On November 8, Nehru wrote to his Pakistani counterpart, Liaquat Ali, enumerating India's proposals: Pakistan should publicly compel the raiders to withdraw; India would withdraw its troops as soon as the raiders withdrew and law and order was restored; both governments should make a joint request to the UN to hold a plebiscite at the earliest.
 
By mid-November Indian forces had retaken Uri and secured the Valley. The invaders had, however, continued their advance in the Poonch and Mirpur areas. With the assistance of the local rebels they had captured Bhimbar, Rajouri and Rawalakot. They now posed a serious threat to the state forces' garrisons in Mirpur, Kotli, Poonch and Naushera. In Gilgit the Scouts, led by a British officer, staged a coup and declared their allegiance to Pakistan. On December 24, Indian forces at Jhangar were evicted by a determined attack. The raiders now had a free run of the road connecting Mirpur-Jhangar-Kotli-Poonch.
 
Nehru  and his senior colleagues decided that if Uri fell, Indian forces would have to enter Pakistan. Nehru directed the army chief to be prepared for every contingency and to be prepared soon. He intended to adopt two parallel courses of action: reference to the UN, and "complete military preparations to meet any possible contingency". Over the next couple of days, Naushera held and there was no imminent danger to Uri. By the end of December there was no pressing need for an attack into Pakistan.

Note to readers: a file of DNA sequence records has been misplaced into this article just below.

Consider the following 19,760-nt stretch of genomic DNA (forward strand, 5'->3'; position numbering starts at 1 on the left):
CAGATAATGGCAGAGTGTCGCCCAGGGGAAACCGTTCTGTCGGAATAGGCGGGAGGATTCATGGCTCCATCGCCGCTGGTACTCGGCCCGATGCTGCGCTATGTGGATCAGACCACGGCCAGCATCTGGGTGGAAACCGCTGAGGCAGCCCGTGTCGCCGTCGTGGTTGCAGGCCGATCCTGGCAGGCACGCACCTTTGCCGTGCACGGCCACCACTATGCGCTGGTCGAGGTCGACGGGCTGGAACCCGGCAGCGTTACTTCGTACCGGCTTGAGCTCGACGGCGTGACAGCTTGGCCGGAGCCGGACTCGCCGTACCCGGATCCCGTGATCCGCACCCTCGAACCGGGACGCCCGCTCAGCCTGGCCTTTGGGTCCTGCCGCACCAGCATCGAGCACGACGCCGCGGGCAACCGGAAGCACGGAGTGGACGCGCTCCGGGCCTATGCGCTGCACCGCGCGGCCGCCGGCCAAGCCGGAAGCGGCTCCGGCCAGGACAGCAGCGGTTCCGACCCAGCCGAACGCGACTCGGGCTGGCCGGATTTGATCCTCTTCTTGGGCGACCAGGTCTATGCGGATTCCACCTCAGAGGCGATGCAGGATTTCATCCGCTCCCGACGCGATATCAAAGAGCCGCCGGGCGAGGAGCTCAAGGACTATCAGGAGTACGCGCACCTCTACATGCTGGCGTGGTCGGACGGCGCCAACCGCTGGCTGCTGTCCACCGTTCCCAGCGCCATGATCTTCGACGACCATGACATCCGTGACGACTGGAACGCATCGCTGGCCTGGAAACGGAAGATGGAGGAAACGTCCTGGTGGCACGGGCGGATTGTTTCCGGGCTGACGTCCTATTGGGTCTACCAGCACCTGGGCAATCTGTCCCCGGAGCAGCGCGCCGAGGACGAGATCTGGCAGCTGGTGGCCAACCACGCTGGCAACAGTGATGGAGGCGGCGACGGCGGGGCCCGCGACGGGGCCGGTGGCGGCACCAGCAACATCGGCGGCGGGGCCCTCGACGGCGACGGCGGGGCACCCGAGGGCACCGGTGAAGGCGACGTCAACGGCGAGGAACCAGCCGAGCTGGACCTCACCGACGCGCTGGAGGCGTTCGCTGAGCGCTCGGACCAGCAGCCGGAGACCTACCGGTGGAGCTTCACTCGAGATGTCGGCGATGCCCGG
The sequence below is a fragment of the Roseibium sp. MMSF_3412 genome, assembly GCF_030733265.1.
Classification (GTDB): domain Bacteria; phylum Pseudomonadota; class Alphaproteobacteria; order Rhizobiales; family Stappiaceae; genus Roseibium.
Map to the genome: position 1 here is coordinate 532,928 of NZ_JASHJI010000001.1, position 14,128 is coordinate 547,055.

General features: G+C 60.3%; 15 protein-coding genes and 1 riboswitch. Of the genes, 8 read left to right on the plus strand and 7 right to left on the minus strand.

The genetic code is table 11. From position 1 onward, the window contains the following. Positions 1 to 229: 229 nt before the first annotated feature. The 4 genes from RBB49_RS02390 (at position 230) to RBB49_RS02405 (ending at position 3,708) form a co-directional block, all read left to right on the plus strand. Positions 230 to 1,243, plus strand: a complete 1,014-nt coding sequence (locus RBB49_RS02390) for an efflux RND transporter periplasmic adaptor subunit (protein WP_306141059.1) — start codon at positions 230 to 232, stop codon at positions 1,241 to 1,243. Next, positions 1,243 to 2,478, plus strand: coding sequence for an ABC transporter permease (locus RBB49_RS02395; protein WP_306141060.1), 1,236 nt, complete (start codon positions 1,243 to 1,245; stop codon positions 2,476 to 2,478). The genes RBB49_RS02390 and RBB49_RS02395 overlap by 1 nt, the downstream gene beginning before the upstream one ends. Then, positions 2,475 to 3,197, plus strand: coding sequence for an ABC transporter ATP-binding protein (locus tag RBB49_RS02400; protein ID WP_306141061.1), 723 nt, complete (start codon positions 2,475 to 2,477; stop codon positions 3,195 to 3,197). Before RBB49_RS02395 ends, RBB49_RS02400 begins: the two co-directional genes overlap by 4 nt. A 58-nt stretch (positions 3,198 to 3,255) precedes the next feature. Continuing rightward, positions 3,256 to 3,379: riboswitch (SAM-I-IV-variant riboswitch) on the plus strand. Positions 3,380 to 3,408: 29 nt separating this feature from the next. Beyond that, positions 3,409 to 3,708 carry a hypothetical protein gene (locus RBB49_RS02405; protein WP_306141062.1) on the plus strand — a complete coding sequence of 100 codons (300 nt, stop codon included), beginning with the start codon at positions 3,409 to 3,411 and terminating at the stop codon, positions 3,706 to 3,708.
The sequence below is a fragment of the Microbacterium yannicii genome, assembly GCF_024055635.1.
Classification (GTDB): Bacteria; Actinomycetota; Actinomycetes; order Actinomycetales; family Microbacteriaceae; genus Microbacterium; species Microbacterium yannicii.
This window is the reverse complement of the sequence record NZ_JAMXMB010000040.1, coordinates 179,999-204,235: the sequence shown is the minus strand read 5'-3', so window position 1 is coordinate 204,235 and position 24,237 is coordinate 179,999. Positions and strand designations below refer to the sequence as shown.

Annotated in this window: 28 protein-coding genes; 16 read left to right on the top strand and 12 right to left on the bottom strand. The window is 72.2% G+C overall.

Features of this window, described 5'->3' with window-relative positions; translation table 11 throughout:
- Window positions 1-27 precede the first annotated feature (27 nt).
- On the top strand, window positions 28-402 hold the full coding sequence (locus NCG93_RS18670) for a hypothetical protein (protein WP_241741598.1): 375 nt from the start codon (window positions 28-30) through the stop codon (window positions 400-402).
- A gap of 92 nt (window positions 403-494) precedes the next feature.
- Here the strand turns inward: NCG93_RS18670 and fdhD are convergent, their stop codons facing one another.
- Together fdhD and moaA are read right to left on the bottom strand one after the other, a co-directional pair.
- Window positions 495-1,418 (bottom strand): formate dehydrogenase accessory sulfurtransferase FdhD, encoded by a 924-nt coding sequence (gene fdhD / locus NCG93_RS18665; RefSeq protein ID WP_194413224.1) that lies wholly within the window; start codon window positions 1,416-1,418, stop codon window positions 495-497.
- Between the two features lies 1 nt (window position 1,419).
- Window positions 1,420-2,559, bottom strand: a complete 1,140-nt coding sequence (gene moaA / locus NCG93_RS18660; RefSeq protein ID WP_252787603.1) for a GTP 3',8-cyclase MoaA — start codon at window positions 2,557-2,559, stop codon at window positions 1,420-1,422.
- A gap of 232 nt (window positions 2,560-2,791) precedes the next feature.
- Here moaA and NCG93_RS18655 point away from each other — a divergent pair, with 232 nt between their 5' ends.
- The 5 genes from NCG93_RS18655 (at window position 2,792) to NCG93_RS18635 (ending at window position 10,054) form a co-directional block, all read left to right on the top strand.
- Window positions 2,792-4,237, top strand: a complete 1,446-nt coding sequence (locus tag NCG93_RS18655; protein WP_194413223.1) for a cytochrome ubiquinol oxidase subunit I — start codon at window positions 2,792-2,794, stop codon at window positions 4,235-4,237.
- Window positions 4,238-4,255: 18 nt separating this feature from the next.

Later India's military position had improved. Jhangar was captured in March 1948 and Rajouri taken next. By early March the threat to the lines of communication from Jammu to Naushera was neutralized. Indian forces were now poised for the "spring offensive".
 
On May 18, India launched a two-pronged offensive: one along the Uri-Domel road, the other towards Tithwal and thence to Muzaffarbad and Domel. The presence of Pakistani forces blunted the offensive by early June. The only significant success was the capture of Tithwal.
 
Having closely examined the situation Nehru concluded that the only practical solution was a compromise "on the basis of the ... existing military situation" (meaning thereby the partition of the state). Patel concurred.
 
The army concentrated on limited offensives in the Ladakh and Jammu sectors. By the end of November 1948 Indian forces recaptured Dras and Kargil, securing the route from the valley to Ladakh. Simultaneously they took Mendhar and linked up with the Poonch garrison, so lifting the year-long siege. Having fully secured Ladakh and Rajouri Poonch India accepted ceasefire for which international pressure had been building up and could not be resisted any longer. The guns fell silent on the last night of 1948 and ceasefire became effective from January 1, 1949.
 
India agreed to a plebiscite subject to certain very specific conditions, the most important of which was that Pakistan should withdraw all its troops and vacate the entire territory of the former princely state of Jammu & Kashmir. This Pakistan refused to do and still refuses to do.
 
The partition of Jammu and Kashmir, proposed by Nehru in 1948, and again put forward by Atal Bihari Vajpayee during his premiership half a century later, remains the only lasting solution for durable peace in the subcontinent.